By Gary Marshall - excellent! Though note several points relate to the useless Advertising Standards Authority, a self-regulator Ofcom and others hide behind.
"What is the point of Ofcom? Every now and then it carries out a study into something important - 3G network coverage, say, or broadband speeds - and discovers that everybody's getting shafted... Perhaps the answer is for Ofcom to create a Broadband Bill of Rights, a set of rules that ISPs and network operators have to follow - and because we're helpful types, we've written a few of them to get Ofcom started.
1. Eradicate "up to" - "Up to…" doesn't cut it when the average speed of fixed line and mobile broadband isn't even half of the advertised figures. ISPs and network operators should be compelled to print not just the "up to" numbers, but the real figures too...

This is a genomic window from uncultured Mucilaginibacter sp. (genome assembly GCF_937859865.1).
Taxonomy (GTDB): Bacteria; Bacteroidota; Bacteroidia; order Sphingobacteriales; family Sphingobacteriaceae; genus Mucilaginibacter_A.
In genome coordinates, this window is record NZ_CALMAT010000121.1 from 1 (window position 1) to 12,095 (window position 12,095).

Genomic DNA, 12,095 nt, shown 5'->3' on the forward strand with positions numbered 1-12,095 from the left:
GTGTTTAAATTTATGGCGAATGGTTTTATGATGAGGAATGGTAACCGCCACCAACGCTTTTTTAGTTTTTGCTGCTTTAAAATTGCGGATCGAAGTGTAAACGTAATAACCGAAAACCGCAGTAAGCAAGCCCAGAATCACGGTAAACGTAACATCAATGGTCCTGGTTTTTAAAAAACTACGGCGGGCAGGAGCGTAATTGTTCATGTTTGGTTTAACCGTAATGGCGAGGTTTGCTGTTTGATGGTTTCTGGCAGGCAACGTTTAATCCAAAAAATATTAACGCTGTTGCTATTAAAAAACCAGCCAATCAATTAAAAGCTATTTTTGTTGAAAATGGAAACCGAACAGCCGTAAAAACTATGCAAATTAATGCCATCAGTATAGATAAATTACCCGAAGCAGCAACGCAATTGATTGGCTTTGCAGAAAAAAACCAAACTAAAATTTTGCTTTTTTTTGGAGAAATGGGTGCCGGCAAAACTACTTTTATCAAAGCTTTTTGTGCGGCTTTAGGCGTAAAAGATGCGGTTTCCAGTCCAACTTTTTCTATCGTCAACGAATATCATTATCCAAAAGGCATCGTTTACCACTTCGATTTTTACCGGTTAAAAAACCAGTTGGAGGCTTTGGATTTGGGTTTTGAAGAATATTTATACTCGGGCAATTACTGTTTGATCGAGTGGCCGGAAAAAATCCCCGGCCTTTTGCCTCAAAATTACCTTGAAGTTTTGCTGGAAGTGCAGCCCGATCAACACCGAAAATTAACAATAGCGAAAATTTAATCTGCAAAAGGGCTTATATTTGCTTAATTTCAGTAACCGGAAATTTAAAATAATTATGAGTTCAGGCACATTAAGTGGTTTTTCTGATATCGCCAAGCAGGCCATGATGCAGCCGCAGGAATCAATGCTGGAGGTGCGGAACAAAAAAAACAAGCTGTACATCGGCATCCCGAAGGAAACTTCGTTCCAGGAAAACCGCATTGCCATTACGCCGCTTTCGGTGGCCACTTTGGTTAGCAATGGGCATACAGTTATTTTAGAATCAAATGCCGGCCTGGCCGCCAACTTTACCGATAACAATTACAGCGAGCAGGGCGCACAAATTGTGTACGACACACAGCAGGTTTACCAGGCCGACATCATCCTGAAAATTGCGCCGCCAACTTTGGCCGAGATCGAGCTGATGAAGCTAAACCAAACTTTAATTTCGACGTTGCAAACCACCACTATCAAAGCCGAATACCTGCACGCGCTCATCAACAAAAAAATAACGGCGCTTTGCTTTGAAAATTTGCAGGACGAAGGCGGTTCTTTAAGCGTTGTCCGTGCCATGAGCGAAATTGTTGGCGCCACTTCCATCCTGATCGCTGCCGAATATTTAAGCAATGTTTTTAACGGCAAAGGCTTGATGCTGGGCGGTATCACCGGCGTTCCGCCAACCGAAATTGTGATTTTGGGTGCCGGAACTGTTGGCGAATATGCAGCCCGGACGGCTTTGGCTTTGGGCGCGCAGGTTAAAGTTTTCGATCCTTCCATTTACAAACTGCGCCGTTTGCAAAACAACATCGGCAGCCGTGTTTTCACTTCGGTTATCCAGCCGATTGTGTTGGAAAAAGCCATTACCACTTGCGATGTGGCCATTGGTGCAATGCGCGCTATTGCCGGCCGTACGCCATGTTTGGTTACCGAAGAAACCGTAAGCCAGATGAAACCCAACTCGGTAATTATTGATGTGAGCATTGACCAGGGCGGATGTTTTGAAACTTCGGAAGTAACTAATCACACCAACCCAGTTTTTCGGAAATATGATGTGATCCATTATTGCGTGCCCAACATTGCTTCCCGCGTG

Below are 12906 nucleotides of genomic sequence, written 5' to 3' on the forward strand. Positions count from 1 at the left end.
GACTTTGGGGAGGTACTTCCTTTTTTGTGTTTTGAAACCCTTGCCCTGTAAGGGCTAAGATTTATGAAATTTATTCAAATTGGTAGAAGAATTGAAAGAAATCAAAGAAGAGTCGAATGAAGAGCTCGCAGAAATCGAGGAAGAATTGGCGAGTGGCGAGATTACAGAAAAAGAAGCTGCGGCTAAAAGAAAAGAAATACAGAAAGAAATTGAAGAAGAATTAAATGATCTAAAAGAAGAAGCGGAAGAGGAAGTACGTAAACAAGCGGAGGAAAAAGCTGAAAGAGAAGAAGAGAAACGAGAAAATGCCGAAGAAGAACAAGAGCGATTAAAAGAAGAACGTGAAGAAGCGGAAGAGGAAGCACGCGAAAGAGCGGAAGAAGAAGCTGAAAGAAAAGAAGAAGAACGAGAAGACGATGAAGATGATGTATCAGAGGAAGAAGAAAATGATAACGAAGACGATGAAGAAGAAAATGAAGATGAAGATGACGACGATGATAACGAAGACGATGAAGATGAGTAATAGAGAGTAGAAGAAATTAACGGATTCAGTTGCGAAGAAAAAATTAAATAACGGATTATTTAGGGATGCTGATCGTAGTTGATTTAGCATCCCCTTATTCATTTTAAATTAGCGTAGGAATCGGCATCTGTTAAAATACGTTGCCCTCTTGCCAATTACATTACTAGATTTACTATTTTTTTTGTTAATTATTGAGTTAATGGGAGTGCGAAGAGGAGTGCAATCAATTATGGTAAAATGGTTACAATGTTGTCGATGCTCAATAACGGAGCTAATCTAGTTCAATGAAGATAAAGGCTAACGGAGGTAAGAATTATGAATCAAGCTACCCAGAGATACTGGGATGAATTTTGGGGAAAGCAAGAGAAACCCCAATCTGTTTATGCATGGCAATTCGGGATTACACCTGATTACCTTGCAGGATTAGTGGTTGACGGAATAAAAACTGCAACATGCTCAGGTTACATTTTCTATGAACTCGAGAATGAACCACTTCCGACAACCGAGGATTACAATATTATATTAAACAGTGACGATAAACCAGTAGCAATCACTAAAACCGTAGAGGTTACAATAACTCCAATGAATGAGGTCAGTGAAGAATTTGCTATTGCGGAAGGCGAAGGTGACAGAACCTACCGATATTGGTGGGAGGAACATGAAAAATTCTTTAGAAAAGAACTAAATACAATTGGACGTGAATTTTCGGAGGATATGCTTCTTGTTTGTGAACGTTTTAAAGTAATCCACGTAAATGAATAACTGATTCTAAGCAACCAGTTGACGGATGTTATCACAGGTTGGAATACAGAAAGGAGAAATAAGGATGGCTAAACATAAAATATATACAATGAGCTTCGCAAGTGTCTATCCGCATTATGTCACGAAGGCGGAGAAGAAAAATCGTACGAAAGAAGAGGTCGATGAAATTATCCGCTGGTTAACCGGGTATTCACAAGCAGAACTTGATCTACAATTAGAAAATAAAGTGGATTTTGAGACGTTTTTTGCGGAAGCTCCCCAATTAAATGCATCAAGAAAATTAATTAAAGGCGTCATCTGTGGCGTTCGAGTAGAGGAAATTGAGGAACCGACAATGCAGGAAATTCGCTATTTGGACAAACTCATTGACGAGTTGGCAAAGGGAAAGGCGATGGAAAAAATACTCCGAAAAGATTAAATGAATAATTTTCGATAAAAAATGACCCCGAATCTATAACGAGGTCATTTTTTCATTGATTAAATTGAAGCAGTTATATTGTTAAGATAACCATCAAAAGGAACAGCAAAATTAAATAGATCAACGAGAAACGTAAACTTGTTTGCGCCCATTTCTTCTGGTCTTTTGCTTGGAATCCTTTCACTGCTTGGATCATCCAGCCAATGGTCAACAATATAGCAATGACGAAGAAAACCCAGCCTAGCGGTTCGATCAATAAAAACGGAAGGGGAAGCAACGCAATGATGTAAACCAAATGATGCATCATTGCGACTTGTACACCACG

2. Use words properly - Unlimited means without limits, yet stacks of ISPs and operators are allowed to use the term to describe services with bandwidth caps, fair usage policies and other restrictions. If it's restricted, it isn't unlimited.
3. Tell the truth - ISPs that deliberately throttle traffic - such as peak-time iPlayer nobbling - or block entire protocols should say so up-front.
4. Stop banging on about the BBC - ISPs who moan about high bandwidth services such as iPlayer should be compelled to shut up. If you can't deliver the service at a particular price, put your prices up for heavy users.
5. Offer universal access - Broadband is a utility, and it's becoming increasingly important as government services move online... ISPs shouldn't be able to boot people off the internet for alleged copyright infringement. If people are pirating, that's a job for the courts.
6. Performance-related pay - Of all our proposals, this is the biggie: customers shouldn't be expected to pay for a service they don't get, so if it's £20 for "up to 20MB" then the price you pay should be "up to" £20, too... The same applies to 3G: if someone's paying X per month for a 3G connection but can't get 3G service half the time, why should they pay full whack?"